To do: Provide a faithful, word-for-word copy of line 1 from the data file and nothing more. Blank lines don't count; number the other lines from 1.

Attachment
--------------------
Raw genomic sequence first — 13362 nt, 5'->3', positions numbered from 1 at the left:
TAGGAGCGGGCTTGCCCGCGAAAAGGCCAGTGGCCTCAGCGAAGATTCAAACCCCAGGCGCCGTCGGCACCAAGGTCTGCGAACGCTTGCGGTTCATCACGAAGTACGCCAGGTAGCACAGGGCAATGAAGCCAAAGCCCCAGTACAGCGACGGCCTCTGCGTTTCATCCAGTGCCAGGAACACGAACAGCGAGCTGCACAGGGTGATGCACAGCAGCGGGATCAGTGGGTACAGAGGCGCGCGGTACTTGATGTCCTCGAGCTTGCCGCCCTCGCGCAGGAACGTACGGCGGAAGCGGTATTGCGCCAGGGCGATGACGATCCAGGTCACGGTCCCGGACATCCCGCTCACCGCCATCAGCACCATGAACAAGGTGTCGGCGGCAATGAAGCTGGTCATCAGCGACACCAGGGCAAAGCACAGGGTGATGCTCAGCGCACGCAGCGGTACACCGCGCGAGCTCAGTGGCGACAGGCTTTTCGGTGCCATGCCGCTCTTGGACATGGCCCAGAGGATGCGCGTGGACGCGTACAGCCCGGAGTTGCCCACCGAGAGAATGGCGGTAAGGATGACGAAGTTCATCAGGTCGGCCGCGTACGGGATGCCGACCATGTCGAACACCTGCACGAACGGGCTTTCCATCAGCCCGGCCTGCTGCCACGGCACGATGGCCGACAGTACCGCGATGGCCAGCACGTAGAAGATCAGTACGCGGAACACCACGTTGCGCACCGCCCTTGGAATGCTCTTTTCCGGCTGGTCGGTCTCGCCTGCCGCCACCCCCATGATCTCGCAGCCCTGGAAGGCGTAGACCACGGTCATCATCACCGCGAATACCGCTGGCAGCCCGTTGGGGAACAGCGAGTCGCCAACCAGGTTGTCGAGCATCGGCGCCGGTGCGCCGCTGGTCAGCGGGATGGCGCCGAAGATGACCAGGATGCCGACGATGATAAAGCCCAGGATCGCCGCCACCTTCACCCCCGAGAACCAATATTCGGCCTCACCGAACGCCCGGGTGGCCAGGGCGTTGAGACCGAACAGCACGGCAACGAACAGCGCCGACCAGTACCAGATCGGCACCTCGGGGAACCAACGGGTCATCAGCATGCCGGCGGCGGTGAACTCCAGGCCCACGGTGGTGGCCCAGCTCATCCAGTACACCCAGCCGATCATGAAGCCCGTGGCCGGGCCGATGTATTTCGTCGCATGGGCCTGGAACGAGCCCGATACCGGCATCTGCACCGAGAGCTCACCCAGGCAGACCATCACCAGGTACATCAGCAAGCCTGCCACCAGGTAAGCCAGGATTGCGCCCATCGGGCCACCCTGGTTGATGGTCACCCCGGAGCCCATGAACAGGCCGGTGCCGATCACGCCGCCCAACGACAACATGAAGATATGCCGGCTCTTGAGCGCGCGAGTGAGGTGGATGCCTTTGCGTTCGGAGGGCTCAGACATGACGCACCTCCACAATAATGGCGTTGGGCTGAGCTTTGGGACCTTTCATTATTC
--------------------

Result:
Raw genomic sequence first — 13362 nt, 5'->3', positions numbered from 1 at the left: